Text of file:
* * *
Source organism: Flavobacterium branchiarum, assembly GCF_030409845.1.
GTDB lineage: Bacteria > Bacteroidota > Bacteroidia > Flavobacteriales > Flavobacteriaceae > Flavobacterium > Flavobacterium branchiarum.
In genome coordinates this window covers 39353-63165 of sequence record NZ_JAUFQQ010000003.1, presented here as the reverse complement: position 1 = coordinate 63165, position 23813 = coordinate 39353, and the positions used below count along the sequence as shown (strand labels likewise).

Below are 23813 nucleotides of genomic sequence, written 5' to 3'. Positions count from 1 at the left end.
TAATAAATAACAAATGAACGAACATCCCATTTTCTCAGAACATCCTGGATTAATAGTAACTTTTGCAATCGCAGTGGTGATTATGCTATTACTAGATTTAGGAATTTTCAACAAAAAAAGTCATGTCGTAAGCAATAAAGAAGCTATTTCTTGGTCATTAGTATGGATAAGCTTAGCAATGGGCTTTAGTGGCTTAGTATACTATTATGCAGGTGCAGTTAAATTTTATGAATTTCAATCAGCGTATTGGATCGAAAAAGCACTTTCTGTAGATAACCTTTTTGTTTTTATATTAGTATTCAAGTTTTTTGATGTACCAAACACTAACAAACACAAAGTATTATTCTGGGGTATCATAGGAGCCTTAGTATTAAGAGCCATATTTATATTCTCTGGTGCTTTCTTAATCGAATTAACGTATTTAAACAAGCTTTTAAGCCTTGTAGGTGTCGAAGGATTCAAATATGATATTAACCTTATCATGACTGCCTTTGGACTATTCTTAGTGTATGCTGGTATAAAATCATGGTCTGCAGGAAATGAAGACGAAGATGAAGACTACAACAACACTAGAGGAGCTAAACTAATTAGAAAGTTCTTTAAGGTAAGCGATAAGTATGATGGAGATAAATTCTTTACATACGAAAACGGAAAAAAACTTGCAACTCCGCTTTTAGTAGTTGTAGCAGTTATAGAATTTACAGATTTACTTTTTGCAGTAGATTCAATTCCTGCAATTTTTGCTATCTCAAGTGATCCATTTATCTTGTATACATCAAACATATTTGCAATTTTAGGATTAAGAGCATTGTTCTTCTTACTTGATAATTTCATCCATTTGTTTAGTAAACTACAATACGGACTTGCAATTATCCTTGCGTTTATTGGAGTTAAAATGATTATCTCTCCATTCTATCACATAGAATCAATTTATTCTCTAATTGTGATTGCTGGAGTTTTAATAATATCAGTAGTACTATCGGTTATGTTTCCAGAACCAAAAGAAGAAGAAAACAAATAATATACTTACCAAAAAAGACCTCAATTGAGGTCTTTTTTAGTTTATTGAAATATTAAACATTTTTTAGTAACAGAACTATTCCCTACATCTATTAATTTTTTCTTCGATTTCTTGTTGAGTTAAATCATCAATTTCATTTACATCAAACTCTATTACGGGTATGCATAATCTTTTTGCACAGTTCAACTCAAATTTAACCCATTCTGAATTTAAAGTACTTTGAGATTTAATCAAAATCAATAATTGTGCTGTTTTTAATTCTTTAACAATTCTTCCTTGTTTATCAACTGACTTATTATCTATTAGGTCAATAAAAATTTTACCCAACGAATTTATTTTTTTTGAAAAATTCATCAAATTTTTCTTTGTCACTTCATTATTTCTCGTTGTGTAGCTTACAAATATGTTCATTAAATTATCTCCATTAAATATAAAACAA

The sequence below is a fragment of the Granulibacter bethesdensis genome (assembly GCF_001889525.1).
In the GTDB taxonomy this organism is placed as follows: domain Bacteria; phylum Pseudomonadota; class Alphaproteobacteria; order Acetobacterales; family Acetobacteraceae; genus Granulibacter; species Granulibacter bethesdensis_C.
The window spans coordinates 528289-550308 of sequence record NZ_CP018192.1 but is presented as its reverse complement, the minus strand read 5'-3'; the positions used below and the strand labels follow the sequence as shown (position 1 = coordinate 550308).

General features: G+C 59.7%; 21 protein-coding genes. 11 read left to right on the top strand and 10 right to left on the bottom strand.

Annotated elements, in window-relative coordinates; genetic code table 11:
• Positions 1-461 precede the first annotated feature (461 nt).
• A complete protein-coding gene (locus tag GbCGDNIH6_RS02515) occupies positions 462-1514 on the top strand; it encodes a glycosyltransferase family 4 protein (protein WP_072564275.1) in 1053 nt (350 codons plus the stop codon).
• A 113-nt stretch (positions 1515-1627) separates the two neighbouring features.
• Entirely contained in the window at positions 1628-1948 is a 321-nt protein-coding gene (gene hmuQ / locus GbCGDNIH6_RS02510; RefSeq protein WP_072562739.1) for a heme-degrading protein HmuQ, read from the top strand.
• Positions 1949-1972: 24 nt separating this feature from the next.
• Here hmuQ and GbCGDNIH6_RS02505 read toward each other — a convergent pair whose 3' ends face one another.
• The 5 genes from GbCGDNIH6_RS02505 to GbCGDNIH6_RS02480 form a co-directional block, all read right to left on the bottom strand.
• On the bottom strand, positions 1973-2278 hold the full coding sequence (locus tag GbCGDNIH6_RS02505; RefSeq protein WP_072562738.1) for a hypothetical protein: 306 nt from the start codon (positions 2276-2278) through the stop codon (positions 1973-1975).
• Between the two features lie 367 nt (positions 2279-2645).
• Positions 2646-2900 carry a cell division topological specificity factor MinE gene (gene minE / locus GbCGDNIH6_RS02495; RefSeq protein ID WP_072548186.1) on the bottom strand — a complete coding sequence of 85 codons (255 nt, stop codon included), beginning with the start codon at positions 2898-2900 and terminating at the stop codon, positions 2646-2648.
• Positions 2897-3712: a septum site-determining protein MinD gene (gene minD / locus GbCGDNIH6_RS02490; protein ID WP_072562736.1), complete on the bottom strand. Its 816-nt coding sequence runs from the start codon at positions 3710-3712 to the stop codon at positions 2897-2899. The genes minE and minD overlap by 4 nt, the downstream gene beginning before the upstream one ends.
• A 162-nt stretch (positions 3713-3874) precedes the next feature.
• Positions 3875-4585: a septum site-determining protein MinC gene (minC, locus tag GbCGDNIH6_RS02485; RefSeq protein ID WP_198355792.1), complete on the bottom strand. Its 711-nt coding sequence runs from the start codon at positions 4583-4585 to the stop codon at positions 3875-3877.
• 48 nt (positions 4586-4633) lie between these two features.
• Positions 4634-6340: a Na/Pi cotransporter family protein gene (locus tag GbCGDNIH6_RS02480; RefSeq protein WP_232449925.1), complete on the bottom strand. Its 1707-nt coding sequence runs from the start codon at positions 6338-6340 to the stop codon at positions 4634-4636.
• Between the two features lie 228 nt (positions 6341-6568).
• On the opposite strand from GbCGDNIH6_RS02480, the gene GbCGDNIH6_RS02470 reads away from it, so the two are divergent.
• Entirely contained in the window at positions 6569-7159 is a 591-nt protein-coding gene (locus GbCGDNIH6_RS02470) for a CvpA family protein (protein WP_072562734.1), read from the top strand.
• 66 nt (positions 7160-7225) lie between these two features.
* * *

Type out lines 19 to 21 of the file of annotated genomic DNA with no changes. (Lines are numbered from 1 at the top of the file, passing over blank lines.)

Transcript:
• Between the two features lie 367 nt (positions 2279-2645).
• Positions 2646-2900 carry a cell division topological specificity factor MinE gene (gene minE / locus GbCGDNIH6_RS02495; RefSeq protein ID WP_072548186.1) on the bottom strand — a complete coding sequence of 85 codons (255 nt, stop codon included), beginning with the start codon at positions 2898-2900 and terminating at the stop codon, positions 2646-2648.
• Positions 2897-3712: a septum site-determining protein MinD gene (gene minD / locus GbCGDNIH6_RS02490; protein ID WP_072562736.1), complete on the bottom strand. Its 816-nt coding sequence runs from the start codon at positions 3710-3712 to the stop codon at positions 2897-2899. The genes minE and minD overlap by 4 nt, the downstream gene beginning before the upstream one ends.